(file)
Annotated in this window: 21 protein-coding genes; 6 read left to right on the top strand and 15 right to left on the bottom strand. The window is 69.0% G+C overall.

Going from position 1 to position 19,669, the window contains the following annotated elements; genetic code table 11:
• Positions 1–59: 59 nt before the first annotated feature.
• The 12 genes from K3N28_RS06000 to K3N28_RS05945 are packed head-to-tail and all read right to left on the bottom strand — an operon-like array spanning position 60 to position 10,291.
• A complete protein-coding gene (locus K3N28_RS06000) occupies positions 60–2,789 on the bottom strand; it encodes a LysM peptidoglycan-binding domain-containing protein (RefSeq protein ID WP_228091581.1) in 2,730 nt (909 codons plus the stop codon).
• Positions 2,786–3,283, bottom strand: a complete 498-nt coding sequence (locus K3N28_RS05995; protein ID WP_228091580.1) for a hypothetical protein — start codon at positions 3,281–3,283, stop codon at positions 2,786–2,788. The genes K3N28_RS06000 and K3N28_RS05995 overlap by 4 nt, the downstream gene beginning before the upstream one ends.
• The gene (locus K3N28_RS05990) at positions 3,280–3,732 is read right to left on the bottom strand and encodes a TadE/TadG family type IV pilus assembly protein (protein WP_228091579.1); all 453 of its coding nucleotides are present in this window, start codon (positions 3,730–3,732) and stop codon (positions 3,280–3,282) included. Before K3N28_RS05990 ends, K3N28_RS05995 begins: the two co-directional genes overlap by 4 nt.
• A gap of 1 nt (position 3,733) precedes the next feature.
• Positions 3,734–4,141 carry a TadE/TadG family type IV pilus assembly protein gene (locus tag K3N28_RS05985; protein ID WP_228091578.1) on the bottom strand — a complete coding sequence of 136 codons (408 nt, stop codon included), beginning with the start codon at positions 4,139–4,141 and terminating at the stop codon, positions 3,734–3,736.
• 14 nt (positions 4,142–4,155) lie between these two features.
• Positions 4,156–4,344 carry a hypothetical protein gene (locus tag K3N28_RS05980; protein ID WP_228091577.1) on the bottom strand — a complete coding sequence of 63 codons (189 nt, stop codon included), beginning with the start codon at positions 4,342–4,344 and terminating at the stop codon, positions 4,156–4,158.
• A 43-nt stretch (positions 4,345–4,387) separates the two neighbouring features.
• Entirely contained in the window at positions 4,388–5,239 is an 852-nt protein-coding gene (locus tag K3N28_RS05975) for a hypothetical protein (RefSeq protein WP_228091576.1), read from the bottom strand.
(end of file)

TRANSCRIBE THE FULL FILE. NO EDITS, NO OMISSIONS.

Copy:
Annotated in this window: 21 protein-coding genes; 6 read left to right on the top strand and 15 right to left on the bottom strand. The window is 69.0% G+C overall.

Going from position 1 to position 19,669, the window contains the following annotated elements; genetic code table 11:
• Positions 1–59: 59 nt before the first annotated feature.
• The 12 genes from K3N28_RS06000 to K3N28_RS05945 are packed head-to-tail and all read right to left on the bottom strand — an operon-like array spanning position 60 to position 10,291.
• A complete protein-coding gene (locus K3N28_RS06000) occupies positions 60–2,789 on the bottom strand; it encodes a LysM peptidoglycan-binding domain-containing protein (RefSeq protein ID WP_228091581.1) in 2,730 nt (909 codons plus the stop codon).
• Positions 2,786–3,283, bottom strand: a complete 498-nt coding sequence (locus K3N28_RS05995; protein ID WP_228091580.1) for a hypothetical protein — start codon at positions 3,281–3,283, stop codon at positions 2,786–2,788. The genes K3N28_RS06000 and K3N28_RS05995 overlap by 4 nt, the downstream gene beginning before the upstream one ends.
• The gene (locus K3N28_RS05990) at positions 3,280–3,732 is read right to left on the bottom strand and encodes a TadE/TadG family type IV pilus assembly protein (protein WP_228091579.1); all 453 of its coding nucleotides are present in this window, start codon (positions 3,730–3,732) and stop codon (positions 3,280–3,282) included. Before K3N28_RS05990 ends, K3N28_RS05995 begins: the two co-directional genes overlap by 4 nt.
• A gap of 1 nt (position 3,733) precedes the next feature.
• Positions 3,734–4,141 carry a TadE/TadG family type IV pilus assembly protein gene (locus tag K3N28_RS05985; protein ID WP_228091578.1) on the bottom strand — a complete coding sequence of 136 codons (408 nt, stop codon included), beginning with the start codon at positions 4,139–4,141 and terminating at the stop codon, positions 3,734–3,736.
• 14 nt (positions 4,142–4,155) lie between these two features.
• Positions 4,156–4,344 carry a hypothetical protein gene (locus tag K3N28_RS05980; protein ID WP_228091577.1) on the bottom strand — a complete coding sequence of 63 codons (189 nt, stop codon included), beginning with the start codon at positions 4,342–4,344 and terminating at the stop codon, positions 4,156–4,158.
• A 43-nt stretch (positions 4,345–4,387) separates the two neighbouring features.
• Entirely contained in the window at positions 4,388–5,239 is an 852-nt protein-coding gene (locus tag K3N28_RS05975) for a hypothetical protein (RefSeq protein WP_228091576.1), read from the bottom strand.